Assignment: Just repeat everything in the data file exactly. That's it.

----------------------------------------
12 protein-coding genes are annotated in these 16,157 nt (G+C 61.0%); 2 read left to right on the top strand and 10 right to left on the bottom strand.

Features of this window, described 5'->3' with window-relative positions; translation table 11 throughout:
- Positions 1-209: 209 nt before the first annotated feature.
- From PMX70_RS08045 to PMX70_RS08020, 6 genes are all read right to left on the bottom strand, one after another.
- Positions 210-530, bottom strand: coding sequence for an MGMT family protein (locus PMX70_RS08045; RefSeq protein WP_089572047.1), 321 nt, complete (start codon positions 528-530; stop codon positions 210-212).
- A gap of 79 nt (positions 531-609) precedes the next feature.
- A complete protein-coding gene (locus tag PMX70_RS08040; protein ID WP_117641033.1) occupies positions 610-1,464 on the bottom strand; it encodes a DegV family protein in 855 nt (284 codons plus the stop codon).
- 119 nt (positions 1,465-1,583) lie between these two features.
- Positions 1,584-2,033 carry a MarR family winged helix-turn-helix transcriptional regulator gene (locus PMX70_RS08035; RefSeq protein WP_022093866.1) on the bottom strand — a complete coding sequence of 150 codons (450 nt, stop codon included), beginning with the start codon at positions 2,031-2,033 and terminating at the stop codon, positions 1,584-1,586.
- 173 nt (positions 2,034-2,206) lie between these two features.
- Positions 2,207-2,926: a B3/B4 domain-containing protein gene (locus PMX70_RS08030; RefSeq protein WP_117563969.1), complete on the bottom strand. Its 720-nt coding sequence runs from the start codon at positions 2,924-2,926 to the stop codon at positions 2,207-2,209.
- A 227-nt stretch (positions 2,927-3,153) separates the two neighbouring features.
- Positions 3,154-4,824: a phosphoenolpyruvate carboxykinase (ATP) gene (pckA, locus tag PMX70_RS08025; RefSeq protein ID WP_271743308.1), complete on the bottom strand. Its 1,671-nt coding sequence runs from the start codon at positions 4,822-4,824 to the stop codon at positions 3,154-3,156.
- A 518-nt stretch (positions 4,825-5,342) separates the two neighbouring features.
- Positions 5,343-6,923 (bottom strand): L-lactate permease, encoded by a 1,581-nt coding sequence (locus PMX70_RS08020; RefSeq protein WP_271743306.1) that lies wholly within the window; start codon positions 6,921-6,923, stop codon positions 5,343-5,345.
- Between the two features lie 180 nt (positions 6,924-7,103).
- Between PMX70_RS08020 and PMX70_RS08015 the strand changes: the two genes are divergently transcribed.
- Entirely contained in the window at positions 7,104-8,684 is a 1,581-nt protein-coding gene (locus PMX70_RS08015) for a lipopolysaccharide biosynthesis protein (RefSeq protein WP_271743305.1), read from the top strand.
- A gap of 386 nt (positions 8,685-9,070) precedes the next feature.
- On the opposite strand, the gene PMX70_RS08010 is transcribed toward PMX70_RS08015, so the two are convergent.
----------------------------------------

12 protein-coding genes are annotated in these 16,157 nt (G+C 61.0%); 2 read left to right on the top strand and 10 right to left on the bottom strand.

Features of this window, described 5'->3' with window-relative positions; translation table 11 throughout:
- Positions 1-209: 209 nt before the first annotated feature.
- From PMX70_RS08045 to PMX70_RS08020, 6 genes are all read right to left on the bottom strand, one after another.
- Positions 210-530, bottom strand: coding sequence for an MGMT family protein (locus PMX70_RS08045; RefSeq protein WP_089572047.1), 321 nt, complete (start codon positions 528-530; stop codon positions 210-212).
- A gap of 79 nt (positions 531-609) precedes the next feature.
- A complete protein-coding gene (locus tag PMX70_RS08040; protein ID WP_117641033.1) occupies positions 610-1,464 on the bottom strand; it encodes a DegV family protein in 855 nt (284 codons plus the stop codon).
- 119 nt (positions 1,465-1,583) lie between these two features.
- Positions 1,584-2,033 carry a MarR family winged helix-turn-helix transcriptional regulator gene (locus PMX70_RS08035; RefSeq protein WP_022093866.1) on the bottom strand — a complete coding sequence of 150 codons (450 nt, stop codon included), beginning with the start codon at positions 2,031-2,033 and terminating at the stop codon, positions 1,584-1,586.
- 173 nt (positions 2,034-2,206) lie between these two features.
- Positions 2,207-2,926: a B3/B4 domain-containing protein gene (locus PMX70_RS08030; RefSeq protein WP_117563969.1), complete on the bottom strand. Its 720-nt coding sequence runs from the start codon at positions 2,924-2,926 to the stop codon at positions 2,207-2,209.
- A 227-nt stretch (positions 2,927-3,153) separates the two neighbouring features.
- Positions 3,154-4,824: a phosphoenolpyruvate carboxykinase (ATP) gene (pckA, locus tag PMX70_RS08025; RefSeq protein ID WP_271743308.1), complete on the bottom strand. Its 1,671-nt coding sequence runs from the start codon at positions 4,822-4,824 to the stop codon at positions 3,154-3,156.
- A 518-nt stretch (positions 4,825-5,342) separates the two neighbouring features.
- Positions 5,343-6,923 (bottom strand): L-lactate permease, encoded by a 1,581-nt coding sequence (locus PMX70_RS08020; RefSeq protein WP_271743306.1) that lies wholly within the window; start codon positions 6,921-6,923, stop codon positions 5,343-5,345.
- Between the two features lie 180 nt (positions 6,924-7,103).
- Between PMX70_RS08020 and PMX70_RS08015 the strand changes: the two genes are divergently transcribed.
- Entirely contained in the window at positions 7,104-8,684 is a 1,581-nt protein-coding gene (locus PMX70_RS08015) for a lipopolysaccharide biosynthesis protein (RefSeq protein WP_271743305.1), read from the top strand.
- A gap of 386 nt (positions 8,685-9,070) precedes the next feature.
- On the opposite strand, the gene PMX70_RS08010 is transcribed toward PMX70_RS08015, so the two are convergent.